Trading our Birthright for a Pot of Message

John Dunlap on AmChurch Academe’s teenage demand for childhood privileges and adult rights. 35 years ago, the American Church said, “Gimme the keys to the car, old man! And stop telling me what to do!” It started sneaking out of the house at night, growing sullen and resentful of all the “rules and demands”. It chafed. It starting hanging out with friends to smoke a joint and look at girly magazines. It Learned a Thing or Two and didn’t need some old fart around, killing the party with his Glenn Miller music. “Leave me ALONE!” it screamed, night after night, as it ran up to the bedroom and slammed the door. It flopped down on the bed each night, muttering into the darkness about how this place stunk and how it couldn’t wait to be free.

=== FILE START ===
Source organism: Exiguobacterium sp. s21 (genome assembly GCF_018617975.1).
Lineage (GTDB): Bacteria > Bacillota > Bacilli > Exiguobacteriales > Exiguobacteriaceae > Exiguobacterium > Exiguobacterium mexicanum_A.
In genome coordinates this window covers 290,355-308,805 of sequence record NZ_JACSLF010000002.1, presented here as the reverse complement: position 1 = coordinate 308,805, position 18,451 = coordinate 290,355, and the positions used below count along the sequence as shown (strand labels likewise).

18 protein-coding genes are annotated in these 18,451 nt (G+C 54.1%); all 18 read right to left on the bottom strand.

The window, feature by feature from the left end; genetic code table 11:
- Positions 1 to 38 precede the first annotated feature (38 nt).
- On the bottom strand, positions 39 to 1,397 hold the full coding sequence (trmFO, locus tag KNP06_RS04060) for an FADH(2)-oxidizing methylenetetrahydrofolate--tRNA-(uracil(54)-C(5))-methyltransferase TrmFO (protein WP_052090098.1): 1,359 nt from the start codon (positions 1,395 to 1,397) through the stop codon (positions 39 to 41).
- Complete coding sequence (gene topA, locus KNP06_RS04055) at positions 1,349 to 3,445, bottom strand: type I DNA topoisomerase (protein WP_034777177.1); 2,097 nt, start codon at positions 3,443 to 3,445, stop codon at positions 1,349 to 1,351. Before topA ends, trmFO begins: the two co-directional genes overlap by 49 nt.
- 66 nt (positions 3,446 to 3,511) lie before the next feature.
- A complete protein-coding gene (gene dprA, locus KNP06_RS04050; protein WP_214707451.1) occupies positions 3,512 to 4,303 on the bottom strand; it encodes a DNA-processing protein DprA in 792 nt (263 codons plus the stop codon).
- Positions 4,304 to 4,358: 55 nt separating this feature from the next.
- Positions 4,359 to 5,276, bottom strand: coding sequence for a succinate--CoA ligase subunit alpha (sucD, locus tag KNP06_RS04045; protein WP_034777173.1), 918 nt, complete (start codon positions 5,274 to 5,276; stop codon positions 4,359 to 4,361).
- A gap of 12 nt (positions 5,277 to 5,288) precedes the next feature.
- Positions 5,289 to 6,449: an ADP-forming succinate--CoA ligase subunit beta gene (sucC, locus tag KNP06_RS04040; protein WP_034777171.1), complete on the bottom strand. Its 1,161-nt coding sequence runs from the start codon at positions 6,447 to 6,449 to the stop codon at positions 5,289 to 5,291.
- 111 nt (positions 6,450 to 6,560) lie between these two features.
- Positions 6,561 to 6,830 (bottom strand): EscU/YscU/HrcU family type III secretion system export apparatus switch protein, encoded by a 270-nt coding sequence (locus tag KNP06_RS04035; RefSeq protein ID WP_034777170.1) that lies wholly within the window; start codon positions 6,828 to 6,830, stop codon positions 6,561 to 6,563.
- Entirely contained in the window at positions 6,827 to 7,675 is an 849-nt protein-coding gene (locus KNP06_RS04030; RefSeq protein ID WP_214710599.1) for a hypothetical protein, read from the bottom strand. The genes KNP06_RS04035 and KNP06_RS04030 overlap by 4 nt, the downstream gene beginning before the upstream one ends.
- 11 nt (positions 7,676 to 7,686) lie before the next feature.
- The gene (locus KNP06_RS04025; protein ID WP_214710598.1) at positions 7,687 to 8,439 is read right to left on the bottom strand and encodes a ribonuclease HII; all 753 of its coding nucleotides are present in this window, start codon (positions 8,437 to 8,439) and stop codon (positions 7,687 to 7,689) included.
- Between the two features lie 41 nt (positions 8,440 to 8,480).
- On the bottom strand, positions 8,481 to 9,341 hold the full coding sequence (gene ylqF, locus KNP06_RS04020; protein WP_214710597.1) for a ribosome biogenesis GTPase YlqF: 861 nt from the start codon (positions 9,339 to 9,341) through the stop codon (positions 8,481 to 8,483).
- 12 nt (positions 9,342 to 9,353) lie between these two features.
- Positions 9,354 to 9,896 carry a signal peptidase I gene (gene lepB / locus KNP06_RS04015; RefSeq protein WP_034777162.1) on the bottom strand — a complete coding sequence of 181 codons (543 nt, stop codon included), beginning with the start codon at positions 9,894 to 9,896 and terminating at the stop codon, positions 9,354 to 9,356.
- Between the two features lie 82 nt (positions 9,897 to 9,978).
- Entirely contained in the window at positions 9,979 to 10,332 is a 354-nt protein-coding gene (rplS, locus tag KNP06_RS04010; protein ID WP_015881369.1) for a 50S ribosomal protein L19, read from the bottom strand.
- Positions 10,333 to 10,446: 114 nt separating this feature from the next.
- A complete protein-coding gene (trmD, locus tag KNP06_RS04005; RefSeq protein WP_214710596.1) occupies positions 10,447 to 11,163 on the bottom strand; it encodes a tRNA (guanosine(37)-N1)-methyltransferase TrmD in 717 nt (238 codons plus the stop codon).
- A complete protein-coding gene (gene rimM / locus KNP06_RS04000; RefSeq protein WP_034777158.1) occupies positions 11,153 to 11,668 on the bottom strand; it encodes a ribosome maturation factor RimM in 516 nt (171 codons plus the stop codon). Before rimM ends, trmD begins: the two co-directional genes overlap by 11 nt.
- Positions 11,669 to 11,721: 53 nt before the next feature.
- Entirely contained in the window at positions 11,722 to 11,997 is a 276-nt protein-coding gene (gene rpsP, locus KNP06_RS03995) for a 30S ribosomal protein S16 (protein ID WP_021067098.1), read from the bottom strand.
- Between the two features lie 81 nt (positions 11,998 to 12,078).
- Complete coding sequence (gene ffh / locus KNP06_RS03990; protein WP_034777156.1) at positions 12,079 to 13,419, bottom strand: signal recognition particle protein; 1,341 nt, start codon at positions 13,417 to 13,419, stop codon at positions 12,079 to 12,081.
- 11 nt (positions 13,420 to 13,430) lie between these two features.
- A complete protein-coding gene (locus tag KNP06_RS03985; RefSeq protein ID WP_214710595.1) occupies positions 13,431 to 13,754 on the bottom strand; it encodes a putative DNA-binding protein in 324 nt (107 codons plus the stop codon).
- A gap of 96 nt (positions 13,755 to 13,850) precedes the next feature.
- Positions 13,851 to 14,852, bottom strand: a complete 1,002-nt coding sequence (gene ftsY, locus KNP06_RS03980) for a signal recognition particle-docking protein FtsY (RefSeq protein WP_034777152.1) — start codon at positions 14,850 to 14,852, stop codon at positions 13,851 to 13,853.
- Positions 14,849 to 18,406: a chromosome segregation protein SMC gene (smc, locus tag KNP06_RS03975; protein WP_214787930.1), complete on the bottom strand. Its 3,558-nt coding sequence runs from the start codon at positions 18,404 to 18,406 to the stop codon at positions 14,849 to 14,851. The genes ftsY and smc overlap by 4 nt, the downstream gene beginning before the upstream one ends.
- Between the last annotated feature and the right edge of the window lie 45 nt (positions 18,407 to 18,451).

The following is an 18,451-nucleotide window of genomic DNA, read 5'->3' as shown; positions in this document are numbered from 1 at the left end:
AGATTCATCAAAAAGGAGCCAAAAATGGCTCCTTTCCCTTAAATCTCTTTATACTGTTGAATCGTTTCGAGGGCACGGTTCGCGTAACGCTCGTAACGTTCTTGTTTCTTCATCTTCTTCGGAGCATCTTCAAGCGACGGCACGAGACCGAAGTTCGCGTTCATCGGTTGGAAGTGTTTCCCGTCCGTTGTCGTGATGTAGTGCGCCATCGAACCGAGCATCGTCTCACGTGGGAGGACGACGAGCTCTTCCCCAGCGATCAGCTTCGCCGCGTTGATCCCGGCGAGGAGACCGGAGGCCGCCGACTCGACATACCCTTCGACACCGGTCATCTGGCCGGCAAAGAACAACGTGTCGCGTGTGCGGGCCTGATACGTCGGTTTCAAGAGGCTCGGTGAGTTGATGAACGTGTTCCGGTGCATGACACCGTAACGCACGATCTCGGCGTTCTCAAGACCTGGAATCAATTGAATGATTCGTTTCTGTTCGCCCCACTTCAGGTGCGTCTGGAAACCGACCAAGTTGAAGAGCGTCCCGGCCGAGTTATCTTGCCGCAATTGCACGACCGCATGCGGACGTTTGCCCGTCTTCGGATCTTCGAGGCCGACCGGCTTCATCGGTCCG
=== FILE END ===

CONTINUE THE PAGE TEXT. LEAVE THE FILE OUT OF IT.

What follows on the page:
Then, the day came where AmChurch was driving home from the prom with all its new friends. They were all a little bit high and a little bit drunk. And the gay guy in the back seat tried to put his hands down the pants of somebody. There was a scream. Somebody grabbed the wheel. Somebody else threw up. Chaos. The car plowed head on into a semi. Several passengers were killed. AmChurch was put in the hospital in traction. It’s first thought on regaining consciousness was: This is all Dad’s fault! How am I supposed to pay all these bills? Why did he let me use the car?


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